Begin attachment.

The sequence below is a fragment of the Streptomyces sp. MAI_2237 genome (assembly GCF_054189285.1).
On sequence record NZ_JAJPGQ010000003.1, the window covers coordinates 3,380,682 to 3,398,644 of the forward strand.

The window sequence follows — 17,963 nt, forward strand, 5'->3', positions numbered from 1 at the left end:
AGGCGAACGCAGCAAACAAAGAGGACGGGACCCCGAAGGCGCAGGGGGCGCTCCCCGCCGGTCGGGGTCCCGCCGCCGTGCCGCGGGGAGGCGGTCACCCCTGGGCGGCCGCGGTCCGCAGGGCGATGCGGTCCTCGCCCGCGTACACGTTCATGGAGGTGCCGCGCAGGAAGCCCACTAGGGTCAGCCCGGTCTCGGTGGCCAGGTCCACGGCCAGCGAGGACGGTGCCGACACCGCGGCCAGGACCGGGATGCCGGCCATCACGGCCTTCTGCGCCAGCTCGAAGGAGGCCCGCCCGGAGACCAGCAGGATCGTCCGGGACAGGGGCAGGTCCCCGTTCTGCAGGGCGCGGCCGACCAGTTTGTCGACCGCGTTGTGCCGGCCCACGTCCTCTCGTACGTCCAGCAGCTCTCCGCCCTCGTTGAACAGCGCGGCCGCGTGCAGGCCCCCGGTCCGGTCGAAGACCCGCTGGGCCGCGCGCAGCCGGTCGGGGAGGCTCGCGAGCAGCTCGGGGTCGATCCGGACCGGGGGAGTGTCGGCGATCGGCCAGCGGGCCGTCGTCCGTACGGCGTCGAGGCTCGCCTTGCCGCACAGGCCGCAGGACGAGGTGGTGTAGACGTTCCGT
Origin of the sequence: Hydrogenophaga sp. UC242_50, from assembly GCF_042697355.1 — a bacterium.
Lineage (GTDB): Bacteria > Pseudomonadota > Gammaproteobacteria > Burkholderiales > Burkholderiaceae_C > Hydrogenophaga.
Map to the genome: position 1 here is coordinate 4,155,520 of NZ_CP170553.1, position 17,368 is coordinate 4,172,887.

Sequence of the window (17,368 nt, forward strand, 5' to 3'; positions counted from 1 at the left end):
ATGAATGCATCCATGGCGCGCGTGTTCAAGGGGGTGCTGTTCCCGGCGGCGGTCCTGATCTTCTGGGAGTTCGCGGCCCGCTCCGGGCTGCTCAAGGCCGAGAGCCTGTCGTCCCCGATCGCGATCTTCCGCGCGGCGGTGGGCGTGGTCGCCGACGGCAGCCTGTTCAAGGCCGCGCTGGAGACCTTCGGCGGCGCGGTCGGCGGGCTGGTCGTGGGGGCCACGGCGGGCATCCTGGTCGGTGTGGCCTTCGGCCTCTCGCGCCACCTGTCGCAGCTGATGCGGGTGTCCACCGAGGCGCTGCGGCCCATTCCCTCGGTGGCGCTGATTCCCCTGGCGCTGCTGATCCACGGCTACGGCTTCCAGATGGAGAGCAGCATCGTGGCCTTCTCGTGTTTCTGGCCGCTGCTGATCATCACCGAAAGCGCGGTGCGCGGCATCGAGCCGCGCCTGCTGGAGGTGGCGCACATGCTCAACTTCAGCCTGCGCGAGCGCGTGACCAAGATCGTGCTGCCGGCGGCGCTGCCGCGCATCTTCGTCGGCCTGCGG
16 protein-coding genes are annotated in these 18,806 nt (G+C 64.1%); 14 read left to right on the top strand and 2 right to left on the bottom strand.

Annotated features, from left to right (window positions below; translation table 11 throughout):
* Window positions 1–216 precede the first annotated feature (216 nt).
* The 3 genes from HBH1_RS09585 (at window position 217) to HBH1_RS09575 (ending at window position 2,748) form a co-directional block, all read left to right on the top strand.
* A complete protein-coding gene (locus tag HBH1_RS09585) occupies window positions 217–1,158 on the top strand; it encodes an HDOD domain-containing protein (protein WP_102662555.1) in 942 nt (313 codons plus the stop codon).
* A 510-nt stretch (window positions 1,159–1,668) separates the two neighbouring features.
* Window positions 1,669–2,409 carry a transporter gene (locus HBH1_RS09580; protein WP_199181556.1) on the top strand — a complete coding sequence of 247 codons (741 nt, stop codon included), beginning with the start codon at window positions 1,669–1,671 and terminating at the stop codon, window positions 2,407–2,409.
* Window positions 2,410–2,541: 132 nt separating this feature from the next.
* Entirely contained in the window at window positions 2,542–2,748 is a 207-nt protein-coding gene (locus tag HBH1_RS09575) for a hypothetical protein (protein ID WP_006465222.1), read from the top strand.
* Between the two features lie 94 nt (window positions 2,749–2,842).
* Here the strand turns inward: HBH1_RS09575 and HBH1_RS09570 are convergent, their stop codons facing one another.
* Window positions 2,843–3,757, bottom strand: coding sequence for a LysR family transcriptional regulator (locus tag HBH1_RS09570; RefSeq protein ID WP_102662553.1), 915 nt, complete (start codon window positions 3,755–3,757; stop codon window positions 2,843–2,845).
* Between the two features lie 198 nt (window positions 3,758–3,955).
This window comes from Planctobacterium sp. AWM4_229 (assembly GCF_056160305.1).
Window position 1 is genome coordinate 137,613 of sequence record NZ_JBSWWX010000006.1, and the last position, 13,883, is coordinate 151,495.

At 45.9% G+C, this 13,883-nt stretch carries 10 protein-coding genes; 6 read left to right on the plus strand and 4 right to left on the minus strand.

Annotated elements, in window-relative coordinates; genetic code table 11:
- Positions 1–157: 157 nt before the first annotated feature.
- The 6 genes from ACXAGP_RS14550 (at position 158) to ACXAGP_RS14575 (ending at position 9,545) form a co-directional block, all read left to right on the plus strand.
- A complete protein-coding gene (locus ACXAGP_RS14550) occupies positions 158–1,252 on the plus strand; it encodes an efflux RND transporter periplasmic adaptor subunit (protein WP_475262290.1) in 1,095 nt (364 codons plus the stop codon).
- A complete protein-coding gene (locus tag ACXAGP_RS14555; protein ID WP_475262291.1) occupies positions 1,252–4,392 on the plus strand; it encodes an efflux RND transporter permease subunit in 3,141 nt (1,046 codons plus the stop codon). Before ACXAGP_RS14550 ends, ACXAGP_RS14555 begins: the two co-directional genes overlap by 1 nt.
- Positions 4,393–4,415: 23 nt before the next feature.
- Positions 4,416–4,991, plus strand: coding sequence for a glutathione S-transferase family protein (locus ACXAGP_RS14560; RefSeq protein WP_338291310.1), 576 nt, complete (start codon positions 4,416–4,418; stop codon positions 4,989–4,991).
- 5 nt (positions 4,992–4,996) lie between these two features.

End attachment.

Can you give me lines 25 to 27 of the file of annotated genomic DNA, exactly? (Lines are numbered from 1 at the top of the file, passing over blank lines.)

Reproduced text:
At 45.9% G+C, this 13,883-nt stretch carries 10 protein-coding genes; 6 read left to right on the plus strand and 4 right to left on the minus strand.

Annotated elements, in window-relative coordinates; genetic code table 11:
- Positions 1–157: 157 nt before the first annotated feature.